Socialism 101: Why socialists see the working class as the force for change

By Harper Cleves

A 2021 Institute of Economic Affairs (IEA) survey found that 67% of UK residents surveyed between the ages of 16 and 34 would like to live in a socialist economic system. Younger generations that have grown up in the context of increasing precarity and uncertainty under capitalism, are looking for a solution that centres human need, not capitalist greed.

A socialist vision for a just future is based on a scientific understanding of how the system developed and functions. While there may be a spectrum of wealth owned by different people on the planet today, capitalism is still composed primarily of two dominant classes: the capitalist class, which is made up of an small number of bosses that own and control most of the world’s wealth and industry; and the working class, the vast majority of humanity, which can only make a living by selling their labour power (their ability to work) to a capitalist.

To put it into perspective, in Ireland North and South there are approximately 3 million people who are currently working between the ages of 16 and 65. This is nearly 70% of the working-age population, not including the unemployed, students or informal sector workers. On the other hand the millionaires who make up most of the capitalist class amount to less than 1%.

The working class has kept the world afloat over multiple lockdowns by nursing sick patients, selling essential goods at shops, teaching children, delivering mail, driving buses – the list goes on. So the pandemic made it even clearer that the working class is essential to the functioning of human society, whereas an increasingly wealthy elite of ‘owners’ is completely superfluous to the running of society, to put it mildly — in fact they are a useless drain on society. This tiny class of people hoards wealth and diverts investment away from needs, towards profits, and does so by systematically underpaying the people who do make the world function.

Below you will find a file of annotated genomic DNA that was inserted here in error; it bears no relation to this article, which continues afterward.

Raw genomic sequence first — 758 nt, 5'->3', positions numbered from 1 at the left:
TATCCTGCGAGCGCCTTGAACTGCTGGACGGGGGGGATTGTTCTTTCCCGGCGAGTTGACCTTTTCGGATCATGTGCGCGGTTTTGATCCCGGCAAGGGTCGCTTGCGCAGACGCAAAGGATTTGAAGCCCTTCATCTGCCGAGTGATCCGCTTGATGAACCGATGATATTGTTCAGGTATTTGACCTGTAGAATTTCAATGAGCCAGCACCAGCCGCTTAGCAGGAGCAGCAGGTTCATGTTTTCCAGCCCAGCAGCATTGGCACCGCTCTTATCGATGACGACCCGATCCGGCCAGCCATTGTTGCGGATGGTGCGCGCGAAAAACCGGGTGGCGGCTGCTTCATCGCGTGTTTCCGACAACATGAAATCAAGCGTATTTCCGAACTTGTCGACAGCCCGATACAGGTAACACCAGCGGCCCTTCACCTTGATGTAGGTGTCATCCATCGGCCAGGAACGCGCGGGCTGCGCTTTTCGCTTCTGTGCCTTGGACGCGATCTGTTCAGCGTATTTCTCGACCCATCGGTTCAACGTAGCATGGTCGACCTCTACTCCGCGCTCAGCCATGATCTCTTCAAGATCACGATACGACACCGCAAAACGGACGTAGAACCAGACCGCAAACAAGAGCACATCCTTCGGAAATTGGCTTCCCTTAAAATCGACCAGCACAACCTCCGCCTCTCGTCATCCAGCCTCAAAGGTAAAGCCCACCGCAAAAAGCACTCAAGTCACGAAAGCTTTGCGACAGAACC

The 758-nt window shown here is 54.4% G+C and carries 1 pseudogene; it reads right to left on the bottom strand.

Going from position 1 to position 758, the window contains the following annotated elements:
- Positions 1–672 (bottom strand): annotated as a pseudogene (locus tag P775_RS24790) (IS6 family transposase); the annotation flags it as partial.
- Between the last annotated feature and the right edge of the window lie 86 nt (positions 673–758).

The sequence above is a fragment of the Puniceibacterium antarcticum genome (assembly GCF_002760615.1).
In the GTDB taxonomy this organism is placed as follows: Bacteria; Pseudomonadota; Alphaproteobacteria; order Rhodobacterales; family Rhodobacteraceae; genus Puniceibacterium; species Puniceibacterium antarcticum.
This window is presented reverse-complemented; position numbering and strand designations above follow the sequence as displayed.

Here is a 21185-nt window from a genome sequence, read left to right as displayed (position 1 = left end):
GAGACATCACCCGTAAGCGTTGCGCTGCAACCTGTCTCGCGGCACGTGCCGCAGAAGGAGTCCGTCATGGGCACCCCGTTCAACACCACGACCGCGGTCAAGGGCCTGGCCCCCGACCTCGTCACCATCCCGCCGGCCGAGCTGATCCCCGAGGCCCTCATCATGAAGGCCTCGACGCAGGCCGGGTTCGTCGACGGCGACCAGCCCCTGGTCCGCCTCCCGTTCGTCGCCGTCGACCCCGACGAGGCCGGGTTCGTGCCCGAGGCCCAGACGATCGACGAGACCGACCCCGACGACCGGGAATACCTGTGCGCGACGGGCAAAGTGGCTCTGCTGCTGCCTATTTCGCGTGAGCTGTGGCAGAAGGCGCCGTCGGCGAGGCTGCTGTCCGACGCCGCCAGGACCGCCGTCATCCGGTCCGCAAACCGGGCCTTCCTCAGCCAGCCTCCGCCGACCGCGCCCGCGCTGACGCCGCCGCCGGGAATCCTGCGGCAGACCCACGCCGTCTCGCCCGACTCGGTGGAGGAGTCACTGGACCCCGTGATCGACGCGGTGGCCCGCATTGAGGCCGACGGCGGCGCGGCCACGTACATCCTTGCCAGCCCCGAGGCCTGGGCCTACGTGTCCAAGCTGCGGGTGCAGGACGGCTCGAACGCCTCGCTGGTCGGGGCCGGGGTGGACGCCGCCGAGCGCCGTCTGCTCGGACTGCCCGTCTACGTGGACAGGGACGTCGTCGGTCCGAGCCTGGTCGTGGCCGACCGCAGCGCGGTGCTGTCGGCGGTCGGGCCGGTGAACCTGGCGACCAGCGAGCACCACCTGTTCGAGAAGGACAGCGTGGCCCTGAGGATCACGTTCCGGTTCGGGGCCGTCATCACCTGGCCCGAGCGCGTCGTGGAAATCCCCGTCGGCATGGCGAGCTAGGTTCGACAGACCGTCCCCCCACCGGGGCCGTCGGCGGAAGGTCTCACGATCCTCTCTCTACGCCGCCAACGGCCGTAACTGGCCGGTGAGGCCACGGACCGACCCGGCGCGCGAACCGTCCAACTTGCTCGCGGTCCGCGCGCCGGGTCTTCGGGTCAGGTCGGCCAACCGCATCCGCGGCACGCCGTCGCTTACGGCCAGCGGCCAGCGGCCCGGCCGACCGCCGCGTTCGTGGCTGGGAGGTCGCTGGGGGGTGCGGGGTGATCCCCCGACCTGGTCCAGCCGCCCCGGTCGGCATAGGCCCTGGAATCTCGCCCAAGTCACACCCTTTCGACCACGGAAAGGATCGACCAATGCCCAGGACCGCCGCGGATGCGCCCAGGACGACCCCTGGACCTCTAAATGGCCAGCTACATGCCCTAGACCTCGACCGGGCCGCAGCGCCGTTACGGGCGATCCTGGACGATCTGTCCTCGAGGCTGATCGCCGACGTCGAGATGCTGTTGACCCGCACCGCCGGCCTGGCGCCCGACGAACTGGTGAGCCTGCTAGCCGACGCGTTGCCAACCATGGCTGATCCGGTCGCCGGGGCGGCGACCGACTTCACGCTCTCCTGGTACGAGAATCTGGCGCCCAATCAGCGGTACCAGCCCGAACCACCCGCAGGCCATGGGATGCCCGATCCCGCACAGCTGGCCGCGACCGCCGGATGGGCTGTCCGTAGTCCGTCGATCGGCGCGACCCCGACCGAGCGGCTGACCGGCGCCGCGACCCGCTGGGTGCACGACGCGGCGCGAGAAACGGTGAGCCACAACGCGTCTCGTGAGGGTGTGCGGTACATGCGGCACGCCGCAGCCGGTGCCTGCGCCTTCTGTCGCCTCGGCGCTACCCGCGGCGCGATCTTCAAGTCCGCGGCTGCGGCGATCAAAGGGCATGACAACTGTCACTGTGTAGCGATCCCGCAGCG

This is a dynamic that inevitably results in clashes between the classes. The history of the working class is a history of countless strikes, protests, occupations and social revolts of whole working-class communities. We must prepare for many more of these in the coming years. Already working-class struggles globally are intensifying in the face of so many crises. In the US in recent months, as part of an uptick in strikes across the country, we’ve seen the significant development of workers beginning to unionise for the first time in giant anti-union companies such as in Starbucks and Amazon.

More significant still, last October in South Korea half a million workers across different sectors staged a general strike, calling for the abolition of precarious work, and the nationalisation of key industries including healthcare and education. Closer to home, in a single week of March in the North there were four different industrial actions waged by council workers, education welfare officers, university lectures and for the first time ever strikes by Deliveroo drivers and other app workers, as well as protest action by sacked P&O workers. These examples are a vital sign of the times.

The daily hardships experienced by workers because of the exploitative nature of the system will increasingly push people to action out of necessity. And workers, who make the world run, have the power (by refusing to work) to also bring it to a standstill, and in doing so demand better conditions, better pay, better services — to begin with. But for such reforms to be lasting socialist change is needed, and the working class can make this change too.

The Socialist Party is an organisation that seeks to organise workers and young people in a struggle for revolutionary socialist change. For Socialist Party activists, and for more and more workers globally, the vision for a socialist future is not an idealistic dream or an interesting talking point, it is a vital necessity for the collective well-being of humanity, and one which is entirely within our grasp if we organise now.

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